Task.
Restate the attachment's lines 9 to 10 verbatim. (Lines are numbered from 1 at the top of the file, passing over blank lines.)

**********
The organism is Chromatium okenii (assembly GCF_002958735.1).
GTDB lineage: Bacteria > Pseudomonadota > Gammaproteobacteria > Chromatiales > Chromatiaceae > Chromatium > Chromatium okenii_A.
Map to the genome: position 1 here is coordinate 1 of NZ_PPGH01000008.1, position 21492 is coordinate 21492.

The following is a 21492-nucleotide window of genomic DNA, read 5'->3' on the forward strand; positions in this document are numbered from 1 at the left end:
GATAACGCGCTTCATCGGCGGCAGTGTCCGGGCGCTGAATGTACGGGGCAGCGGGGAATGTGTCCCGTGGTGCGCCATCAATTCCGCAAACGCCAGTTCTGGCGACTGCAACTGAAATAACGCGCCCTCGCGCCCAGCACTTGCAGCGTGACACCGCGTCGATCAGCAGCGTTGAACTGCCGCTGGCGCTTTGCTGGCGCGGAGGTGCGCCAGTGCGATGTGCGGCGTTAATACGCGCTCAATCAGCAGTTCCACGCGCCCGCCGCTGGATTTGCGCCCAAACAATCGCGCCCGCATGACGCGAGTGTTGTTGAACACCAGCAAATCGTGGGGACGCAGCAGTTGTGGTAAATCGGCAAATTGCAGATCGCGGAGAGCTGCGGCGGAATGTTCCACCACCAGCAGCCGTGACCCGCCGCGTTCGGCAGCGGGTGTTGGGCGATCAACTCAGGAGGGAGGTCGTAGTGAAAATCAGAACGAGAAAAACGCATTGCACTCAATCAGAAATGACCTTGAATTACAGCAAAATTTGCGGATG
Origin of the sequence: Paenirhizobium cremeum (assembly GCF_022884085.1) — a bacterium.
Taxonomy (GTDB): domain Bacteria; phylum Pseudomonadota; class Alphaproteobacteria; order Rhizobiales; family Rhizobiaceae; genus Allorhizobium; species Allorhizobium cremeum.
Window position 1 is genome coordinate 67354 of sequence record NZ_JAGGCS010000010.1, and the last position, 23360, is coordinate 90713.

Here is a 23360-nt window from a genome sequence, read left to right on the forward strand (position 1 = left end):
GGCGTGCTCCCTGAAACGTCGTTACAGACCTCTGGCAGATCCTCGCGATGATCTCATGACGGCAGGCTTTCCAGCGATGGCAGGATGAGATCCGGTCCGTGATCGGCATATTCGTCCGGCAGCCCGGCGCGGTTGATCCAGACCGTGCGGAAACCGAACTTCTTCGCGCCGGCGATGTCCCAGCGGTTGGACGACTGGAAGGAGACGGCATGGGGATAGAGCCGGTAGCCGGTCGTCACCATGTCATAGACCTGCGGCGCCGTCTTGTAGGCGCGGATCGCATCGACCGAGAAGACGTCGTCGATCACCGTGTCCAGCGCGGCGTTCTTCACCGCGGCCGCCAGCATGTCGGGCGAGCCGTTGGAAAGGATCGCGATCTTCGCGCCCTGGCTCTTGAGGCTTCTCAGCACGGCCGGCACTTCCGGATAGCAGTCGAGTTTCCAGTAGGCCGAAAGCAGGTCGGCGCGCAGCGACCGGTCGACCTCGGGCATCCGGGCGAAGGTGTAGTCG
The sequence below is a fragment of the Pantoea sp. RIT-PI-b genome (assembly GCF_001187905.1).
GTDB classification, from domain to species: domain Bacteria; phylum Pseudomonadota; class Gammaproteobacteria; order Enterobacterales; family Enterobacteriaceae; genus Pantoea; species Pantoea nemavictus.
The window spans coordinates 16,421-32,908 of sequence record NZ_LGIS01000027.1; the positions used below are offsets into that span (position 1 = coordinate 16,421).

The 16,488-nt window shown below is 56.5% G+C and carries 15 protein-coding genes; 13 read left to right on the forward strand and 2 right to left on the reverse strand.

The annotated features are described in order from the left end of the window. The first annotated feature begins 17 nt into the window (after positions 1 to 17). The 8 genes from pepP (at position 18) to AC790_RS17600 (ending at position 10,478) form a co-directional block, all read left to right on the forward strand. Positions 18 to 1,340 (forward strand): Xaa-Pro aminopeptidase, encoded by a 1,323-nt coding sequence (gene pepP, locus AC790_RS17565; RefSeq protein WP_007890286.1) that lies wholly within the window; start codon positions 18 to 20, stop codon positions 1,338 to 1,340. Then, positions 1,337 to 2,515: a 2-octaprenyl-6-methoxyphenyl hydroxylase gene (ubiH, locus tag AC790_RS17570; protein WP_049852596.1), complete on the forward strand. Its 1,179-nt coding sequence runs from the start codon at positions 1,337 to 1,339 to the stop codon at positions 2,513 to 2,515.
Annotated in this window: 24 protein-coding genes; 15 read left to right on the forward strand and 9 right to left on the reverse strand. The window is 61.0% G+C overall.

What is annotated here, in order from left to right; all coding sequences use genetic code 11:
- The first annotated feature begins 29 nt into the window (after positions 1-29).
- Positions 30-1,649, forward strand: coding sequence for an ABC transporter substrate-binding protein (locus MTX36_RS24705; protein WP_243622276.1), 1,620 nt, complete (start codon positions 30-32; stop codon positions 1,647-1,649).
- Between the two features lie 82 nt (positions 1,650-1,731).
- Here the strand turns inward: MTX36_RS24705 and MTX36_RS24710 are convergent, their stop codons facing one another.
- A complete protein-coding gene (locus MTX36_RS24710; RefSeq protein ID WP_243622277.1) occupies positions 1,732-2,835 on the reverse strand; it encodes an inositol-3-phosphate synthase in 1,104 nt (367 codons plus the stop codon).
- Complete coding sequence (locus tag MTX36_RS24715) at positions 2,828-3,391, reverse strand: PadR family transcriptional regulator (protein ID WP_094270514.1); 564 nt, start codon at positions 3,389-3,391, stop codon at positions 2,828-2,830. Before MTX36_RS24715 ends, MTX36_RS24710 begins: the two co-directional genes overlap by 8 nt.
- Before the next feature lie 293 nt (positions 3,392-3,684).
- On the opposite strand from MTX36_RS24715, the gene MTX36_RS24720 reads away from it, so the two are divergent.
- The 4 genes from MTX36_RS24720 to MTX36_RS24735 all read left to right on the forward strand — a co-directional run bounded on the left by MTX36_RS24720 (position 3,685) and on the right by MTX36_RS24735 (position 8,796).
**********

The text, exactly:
Here is a 23360-nt window from a genome sequence, read left to right on the forward strand (position 1 = left end):
GGCGTGCTCCCTGAAACGTCGTTACAGACCTCTGGCAGATCCTCGCGATGATCTCATGACGGCAGGCTTTCCAGCGATGGCAGGATGAGATCCGGTCCGTGATCGGCATATTCGTCCGGCAGCCCGGCGCGGTTGATCCAGACCGTGCGGAAACCGAACTTCTTCGCGCCGGCGATGTCCCAGCGGTTGGACGACTGGAAGGAGACGGCATGGGGATAGAGCCGGTAGCCGGTCGTCACCATGTCATAGACCTGCGGCGCCGTCTTGTAGGCGCGGATCGCATCGACCGAGAAGACGTCGTCGATCACCGTGTCCAGCGCGGCGTTCTTCACCGCGGCCGCCAGCATGTCGGGCGAGCCGTTGGAAAGGATCGCGATCTTCGCGCCCTGGCTCTTGAGGCTTCTCAGCACGGCCGGCACTTCCGGATAGCAGTCGAGTTTCCAGTAGGCCGAAAGCAGGTCGGCGCGCAGCGACCGGTCGACCTCGGGCATCCGGGCGAAGGTGTAGTCG